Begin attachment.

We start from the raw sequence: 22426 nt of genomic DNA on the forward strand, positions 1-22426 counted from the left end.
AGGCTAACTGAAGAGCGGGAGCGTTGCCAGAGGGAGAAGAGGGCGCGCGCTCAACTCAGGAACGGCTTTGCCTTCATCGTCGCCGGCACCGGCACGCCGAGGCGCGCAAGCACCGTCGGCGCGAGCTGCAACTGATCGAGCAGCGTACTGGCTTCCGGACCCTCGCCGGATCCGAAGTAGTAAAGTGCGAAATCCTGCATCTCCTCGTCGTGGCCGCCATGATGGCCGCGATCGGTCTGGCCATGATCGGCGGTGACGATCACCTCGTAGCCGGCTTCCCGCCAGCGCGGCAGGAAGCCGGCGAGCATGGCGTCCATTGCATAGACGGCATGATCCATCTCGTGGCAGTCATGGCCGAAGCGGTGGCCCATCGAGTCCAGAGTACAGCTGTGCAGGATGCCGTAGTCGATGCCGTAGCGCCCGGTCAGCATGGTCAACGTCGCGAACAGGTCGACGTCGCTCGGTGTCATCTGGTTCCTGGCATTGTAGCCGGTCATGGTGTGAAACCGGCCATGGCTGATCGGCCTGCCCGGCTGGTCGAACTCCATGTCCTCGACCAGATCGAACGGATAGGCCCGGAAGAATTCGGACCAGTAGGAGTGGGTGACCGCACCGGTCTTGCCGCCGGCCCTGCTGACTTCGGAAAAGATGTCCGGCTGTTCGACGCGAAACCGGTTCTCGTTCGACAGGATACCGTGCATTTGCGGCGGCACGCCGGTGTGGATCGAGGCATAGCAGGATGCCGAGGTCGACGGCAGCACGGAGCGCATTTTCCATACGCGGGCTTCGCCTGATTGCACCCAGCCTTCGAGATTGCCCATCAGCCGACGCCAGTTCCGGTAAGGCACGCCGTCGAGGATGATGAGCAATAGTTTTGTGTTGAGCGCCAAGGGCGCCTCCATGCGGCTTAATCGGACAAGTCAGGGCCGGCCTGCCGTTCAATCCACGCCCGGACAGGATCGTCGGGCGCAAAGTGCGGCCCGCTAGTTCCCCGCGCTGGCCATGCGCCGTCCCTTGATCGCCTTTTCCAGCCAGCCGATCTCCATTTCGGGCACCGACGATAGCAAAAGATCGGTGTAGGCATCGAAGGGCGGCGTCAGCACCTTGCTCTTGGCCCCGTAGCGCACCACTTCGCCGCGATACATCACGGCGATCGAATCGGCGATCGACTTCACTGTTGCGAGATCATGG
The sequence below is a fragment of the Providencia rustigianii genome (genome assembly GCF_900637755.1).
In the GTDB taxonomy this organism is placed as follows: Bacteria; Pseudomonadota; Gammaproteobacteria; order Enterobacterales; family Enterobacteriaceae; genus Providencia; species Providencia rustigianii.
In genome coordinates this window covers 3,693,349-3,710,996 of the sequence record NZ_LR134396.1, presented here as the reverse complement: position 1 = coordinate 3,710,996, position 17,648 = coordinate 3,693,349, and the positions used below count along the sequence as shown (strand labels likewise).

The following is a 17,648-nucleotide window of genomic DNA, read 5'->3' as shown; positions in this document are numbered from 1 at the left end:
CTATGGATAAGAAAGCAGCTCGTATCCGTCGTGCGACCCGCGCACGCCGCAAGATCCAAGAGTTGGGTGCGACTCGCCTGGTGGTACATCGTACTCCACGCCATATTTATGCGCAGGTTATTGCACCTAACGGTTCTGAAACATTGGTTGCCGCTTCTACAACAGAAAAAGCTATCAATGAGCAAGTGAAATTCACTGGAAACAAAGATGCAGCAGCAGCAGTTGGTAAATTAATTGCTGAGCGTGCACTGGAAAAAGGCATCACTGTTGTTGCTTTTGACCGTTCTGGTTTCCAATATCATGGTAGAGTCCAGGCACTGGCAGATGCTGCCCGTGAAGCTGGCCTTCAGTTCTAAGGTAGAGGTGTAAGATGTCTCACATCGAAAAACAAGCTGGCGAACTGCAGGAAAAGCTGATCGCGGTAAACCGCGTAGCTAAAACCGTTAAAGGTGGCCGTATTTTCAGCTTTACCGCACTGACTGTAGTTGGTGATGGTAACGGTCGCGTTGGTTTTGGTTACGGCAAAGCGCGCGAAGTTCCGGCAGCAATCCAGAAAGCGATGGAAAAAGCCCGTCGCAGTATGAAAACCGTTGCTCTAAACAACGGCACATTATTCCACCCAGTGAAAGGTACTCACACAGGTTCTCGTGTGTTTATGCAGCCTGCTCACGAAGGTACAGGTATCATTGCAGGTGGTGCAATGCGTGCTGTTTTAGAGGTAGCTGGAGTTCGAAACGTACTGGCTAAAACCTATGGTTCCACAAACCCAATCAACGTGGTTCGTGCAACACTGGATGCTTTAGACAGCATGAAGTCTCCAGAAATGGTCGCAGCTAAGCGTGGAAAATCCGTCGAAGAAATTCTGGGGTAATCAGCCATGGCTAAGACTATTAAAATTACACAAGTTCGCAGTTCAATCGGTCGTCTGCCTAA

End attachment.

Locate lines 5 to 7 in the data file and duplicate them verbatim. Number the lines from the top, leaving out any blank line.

In genome coordinates this window covers 3,693,349-3,710,996 of the sequence record NZ_LR134396.1, presented here as the reverse complement: position 1 = coordinate 3,710,996, position 17,648 = coordinate 3,693,349, and the positions used below count along the sequence as shown (strand labels likewise).

The following is a 17,648-nucleotide window of genomic DNA, read 5'->3' as shown; positions in this document are numbered from 1 at the left end:
CTATGGATAAGAAAGCAGCTCGTATCCGTCGTGCGACCCGCGCACGCCGCAAGATCCAAGAGTTGGGTGCGACTCGCCTGGTGGTACATCGTACTCCACGCCATATTTATGCGCAGGTTATTGCACCTAACGGTTCTGAAACATTGGTTGCCGCTTCTACAACAGAAAAAGCTATCAATGAGCAAGTGAAATTCACTGGAAACAAAGATGCAGCAGCAGCAGTTGGTAAATTAATTGCTGAGCGTGCACTGGAAAAAGGCATCACTGTTGTTGCTTTTGACCGTTCTGGTTTCCAATATCATGGTAGAGTCCAGGCACTGGCAGATGCTGCCCGTGAAGCTGGCCTTCAGTTCTAAGGTAGAGGTGTAAGATGTCTCACATCGAAAAACAAGCTGGCGAACTGCAGGAAAAGCTGATCGCGGTAAACCGCGTAGCTAAAACCGTTAAAGGTGGCCGTATTTTCAGCTTTACCGCACTGACTGTAGTTGGTGATGGTAACGGTCGCGTTGGTTTTGGTTACGGCAAAGCGCGCGAAGTTCCGGCAGCAATCCAGAAAGCGATGGAAAAAGCCCGTCGCAGTATGAAAACCGTTGCTCTAAACAACGGCACATTATTCCACCCAGTGAAAGGTACTCACACAGGTTCTCGTGTGTTTATGCAGCCTGCTCACGAAGGTACAGGTATCATTGCAGGTGGTGCAATGCGTGCTGTTTTAGAGGTAGCTGGAGTTCGAAACGTACTGGCTAAAACCTATGGTTCCACAAACCCAATCAACGTGGTTCGTGCAACACTGGATGCTTTAGACAGCATGAAGTCTCCAGAAATGGTCGCAGCTAAGCGTGGAAAATCCGTCGAAGAAATTCTGGGGTAATCAGCCATGGCTAAGACTATTAAAATTACACAAGTTCGCAGTTCAATCGGTCGTCTGCCTAA